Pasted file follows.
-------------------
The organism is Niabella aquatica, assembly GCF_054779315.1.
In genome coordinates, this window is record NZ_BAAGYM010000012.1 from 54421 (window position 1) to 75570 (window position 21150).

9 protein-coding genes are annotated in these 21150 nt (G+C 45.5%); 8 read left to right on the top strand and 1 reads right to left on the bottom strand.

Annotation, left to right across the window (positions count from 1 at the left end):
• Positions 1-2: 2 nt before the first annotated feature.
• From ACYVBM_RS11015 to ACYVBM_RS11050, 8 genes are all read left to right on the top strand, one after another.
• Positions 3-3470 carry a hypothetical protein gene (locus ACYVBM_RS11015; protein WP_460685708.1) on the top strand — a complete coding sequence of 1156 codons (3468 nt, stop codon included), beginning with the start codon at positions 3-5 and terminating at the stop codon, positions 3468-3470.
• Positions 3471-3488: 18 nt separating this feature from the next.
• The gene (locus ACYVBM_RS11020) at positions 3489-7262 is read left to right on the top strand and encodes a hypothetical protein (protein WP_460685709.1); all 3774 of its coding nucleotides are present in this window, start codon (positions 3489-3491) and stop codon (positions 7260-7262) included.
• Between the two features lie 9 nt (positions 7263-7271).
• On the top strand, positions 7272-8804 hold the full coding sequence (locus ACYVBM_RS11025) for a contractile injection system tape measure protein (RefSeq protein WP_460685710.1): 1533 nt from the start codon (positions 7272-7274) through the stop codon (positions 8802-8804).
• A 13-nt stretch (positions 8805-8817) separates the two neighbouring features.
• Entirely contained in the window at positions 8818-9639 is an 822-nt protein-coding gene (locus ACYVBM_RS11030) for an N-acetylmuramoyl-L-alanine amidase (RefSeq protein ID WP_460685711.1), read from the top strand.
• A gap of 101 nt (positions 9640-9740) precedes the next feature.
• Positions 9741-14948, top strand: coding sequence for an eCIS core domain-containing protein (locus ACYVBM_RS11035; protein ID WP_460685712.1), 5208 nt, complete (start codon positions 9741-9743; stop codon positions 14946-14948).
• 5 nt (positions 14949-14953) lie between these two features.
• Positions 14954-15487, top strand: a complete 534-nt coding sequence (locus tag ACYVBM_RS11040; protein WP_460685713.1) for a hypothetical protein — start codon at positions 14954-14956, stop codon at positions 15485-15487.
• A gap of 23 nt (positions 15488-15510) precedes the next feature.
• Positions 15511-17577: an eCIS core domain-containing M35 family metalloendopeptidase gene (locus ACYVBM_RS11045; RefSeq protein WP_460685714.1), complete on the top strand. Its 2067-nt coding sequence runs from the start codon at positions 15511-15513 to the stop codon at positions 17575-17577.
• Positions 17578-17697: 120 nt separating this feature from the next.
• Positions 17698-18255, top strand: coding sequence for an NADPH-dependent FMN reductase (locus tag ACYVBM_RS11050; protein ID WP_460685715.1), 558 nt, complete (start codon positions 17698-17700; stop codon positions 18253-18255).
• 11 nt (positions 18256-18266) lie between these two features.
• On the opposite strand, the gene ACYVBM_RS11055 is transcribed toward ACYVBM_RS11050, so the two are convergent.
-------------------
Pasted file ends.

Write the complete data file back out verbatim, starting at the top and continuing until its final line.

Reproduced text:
The organism is Niabella aquatica, assembly GCF_054779315.1.
In genome coordinates, this window is record NZ_BAAGYM010000012.1 from 54421 (window position 1) to 75570 (window position 21150).

9 protein-coding genes are annotated in these 21150 nt (G+C 45.5%); 8 read left to right on the top strand and 1 reads right to left on the bottom strand.

Annotation, left to right across the window (positions count from 1 at the left end):
• Positions 1-2: 2 nt before the first annotated feature.
• From ACYVBM_RS11015 to ACYVBM_RS11050, 8 genes are all read left to right on the top strand, one after another.
• Positions 3-3470 carry a hypothetical protein gene (locus ACYVBM_RS11015; protein WP_460685708.1) on the top strand — a complete coding sequence of 1156 codons (3468 nt, stop codon included), beginning with the start codon at positions 3-5 and terminating at the stop codon, positions 3468-3470.
• Positions 3471-3488: 18 nt separating this feature from the next.
• The gene (locus ACYVBM_RS11020) at positions 3489-7262 is read left to right on the top strand and encodes a hypothetical protein (protein WP_460685709.1); all 3774 of its coding nucleotides are present in this window, start codon (positions 3489-3491) and stop codon (positions 7260-7262) included.
• Between the two features lie 9 nt (positions 7263-7271).
• On the top strand, positions 7272-8804 hold the full coding sequence (locus ACYVBM_RS11025) for a contractile injection system tape measure protein (RefSeq protein WP_460685710.1): 1533 nt from the start codon (positions 7272-7274) through the stop codon (positions 8802-8804).
• A 13-nt stretch (positions 8805-8817) separates the two neighbouring features.
• Entirely contained in the window at positions 8818-9639 is an 822-nt protein-coding gene (locus ACYVBM_RS11030) for an N-acetylmuramoyl-L-alanine amidase (RefSeq protein ID WP_460685711.1), read from the top strand.
• A gap of 101 nt (positions 9640-9740) precedes the next feature.
• Positions 9741-14948, top strand: coding sequence for an eCIS core domain-containing protein (locus ACYVBM_RS11035; protein ID WP_460685712.1), 5208 nt, complete (start codon positions 9741-9743; stop codon positions 14946-14948).
• 5 nt (positions 14949-14953) lie between these two features.
• Positions 14954-15487, top strand: a complete 534-nt coding sequence (locus tag ACYVBM_RS11040; protein WP_460685713.1) for a hypothetical protein — start codon at positions 14954-14956, stop codon at positions 15485-15487.
• A gap of 23 nt (positions 15488-15510) precedes the next feature.
• Positions 15511-17577: an eCIS core domain-containing M35 family metalloendopeptidase gene (locus ACYVBM_RS11045; RefSeq protein WP_460685714.1), complete on the top strand. Its 2067-nt coding sequence runs from the start codon at positions 15511-15513 to the stop codon at positions 17575-17577.
• Positions 17578-17697: 120 nt separating this feature from the next.
• Positions 17698-18255, top strand: coding sequence for an NADPH-dependent FMN reductase (locus tag ACYVBM_RS11050; protein ID WP_460685715.1), 558 nt, complete (start codon positions 17698-17700; stop codon positions 18253-18255).
• 11 nt (positions 18256-18266) lie between these two features.
• On the opposite strand, the gene ACYVBM_RS11055 is transcribed toward ACYVBM_RS11050, so the two are convergent.